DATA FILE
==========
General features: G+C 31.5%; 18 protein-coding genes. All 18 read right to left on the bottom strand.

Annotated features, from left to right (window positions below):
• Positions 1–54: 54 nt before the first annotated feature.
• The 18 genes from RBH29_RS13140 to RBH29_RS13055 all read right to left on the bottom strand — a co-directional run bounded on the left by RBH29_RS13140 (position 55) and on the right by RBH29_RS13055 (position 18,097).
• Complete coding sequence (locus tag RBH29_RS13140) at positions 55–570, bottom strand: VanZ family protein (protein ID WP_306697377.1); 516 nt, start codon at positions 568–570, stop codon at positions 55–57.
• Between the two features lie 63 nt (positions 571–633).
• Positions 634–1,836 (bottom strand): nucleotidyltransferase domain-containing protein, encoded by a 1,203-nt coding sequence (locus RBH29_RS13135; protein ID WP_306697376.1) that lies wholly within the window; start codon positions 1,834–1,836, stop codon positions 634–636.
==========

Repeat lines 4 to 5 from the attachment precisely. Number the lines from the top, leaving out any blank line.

• The 18 genes from RBH29_RS13140 to RBH29_RS13055 all read right to left on the bottom strand — a co-directional run bounded on the left by RBH29_RS13140 (position 55) and on the right by RBH29_RS13055 (position 18,097).
• Complete coding sequence (locus tag RBH29_RS13140) at positions 55–570, bottom strand: VanZ family protein (protein ID WP_306697377.1); 516 nt, start codon at positions 568–570, stop codon at positions 55–57.